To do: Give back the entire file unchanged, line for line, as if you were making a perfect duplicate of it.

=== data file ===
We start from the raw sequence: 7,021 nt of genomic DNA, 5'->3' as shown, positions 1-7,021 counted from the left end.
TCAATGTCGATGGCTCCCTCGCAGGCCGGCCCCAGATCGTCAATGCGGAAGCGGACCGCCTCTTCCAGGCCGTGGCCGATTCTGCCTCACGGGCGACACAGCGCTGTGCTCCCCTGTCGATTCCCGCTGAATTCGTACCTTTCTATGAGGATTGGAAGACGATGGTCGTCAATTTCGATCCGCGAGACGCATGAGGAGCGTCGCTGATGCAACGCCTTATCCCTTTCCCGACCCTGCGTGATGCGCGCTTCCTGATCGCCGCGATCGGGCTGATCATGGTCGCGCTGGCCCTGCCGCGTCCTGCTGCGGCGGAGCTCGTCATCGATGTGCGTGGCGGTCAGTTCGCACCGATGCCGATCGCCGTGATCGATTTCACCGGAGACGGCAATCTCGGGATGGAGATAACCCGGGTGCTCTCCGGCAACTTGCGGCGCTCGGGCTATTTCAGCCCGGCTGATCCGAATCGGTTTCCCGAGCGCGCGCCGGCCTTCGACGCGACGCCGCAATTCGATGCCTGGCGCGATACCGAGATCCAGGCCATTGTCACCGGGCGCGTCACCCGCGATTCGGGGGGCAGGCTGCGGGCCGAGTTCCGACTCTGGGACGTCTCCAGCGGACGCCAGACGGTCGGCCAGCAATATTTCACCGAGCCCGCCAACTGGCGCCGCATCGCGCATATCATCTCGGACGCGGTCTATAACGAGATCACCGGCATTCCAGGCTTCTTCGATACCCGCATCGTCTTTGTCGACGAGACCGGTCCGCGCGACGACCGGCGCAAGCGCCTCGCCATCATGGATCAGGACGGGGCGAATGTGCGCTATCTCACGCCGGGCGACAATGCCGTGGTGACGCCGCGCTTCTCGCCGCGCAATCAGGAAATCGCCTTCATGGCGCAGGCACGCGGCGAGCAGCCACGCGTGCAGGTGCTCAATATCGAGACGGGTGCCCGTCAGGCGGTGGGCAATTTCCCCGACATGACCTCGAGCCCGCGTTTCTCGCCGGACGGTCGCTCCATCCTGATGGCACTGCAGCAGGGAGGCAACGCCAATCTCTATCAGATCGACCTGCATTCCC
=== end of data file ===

We start from the raw sequence: 7,021 nt of genomic DNA, 5'->3' as shown, positions 1-7,021 counted from the left end.
TCAATGTCGATGGCTCCCTCGCAGGCCGGCCCCAGATCGTCAATGCGGAAGCGGACCGCCTCTTCCAGGCCGTGGCCGATTCTGCCTCACGGGCGACACAGCGCTGTGCTCCCCTGTCGATTCCCGCTGAATTCGTACCTTTCTATGAGGATTGGAAGACGATGGTCGTCAATTTCGATCCGCGAGACGCATGAGGAGCGTCGCTGATGCAACGCCTTATCCCTTTCCCGACCCTGCGTGATGCGCGCTTCCTGATCGCCGCGATCGGGCTGATCATGGTCGCGCTGGCCCTGCCGCGTCCTGCTGCGGCGGAGCTCGTCATCGATGTGCGTGGCGGTCAGTTCGCACCGATGCCGATCGCCGTGATCGATTTCACCGGAGACGGCAATCTCGGGATGGAGATAACCCGGGTGCTCTCCGGCAACTTGCGGCGCTCGGGCTATTTCAGCCCGGCTGATCCGAATCGGTTTCCCGAGCGCGCGCCGGCCTTCGACGCGACGCCGCAATTCGATGCCTGGCGCGATACCGAGATCCAGGCCATTGTCACCGGGCGCGTCACCCGCGATTCGGGGGGCAGGCTGCGGGCCGAGTTCCGACTCTGGGACGTCTCCAGCGGACGCCAGACGGTCGGCCAGCAATATTTCACCGAGCCCGCCAACTGGCGCCGCATCGCGCATATCATCTCGGACGCGGTCTATAACGAGATCACCGGCATTCCAGGCTTCTTCGATACCCGCATCGTCTTTGTCGACGAGACCGGTCCGCGCGACGACCGGCGCAAGCGCCTCGCCATCATGGATCAGGACGGGGCGAATGTGCGCTATCTCACGCCGGGCGACAATGCCGTGGTGACGCCGCGCTTCTCGCCGCGCAATCAGGAAATCGCCTTCATGGCGCAGGCACGCGGCGAGCAGCCACGCGTGCAGGTGCTCAATATCGAGACGGGTGCCCGTCAGGCGGTGGGCAATTTCCCCGACATGACCTCGAGCCCGCGTTTCTCGCCGGACGGTCGCTCCATCCTGATGGCACTGCAGCAGGGAGGCAACGCCAATCTCTATCAGATCGACCTGCATTCCC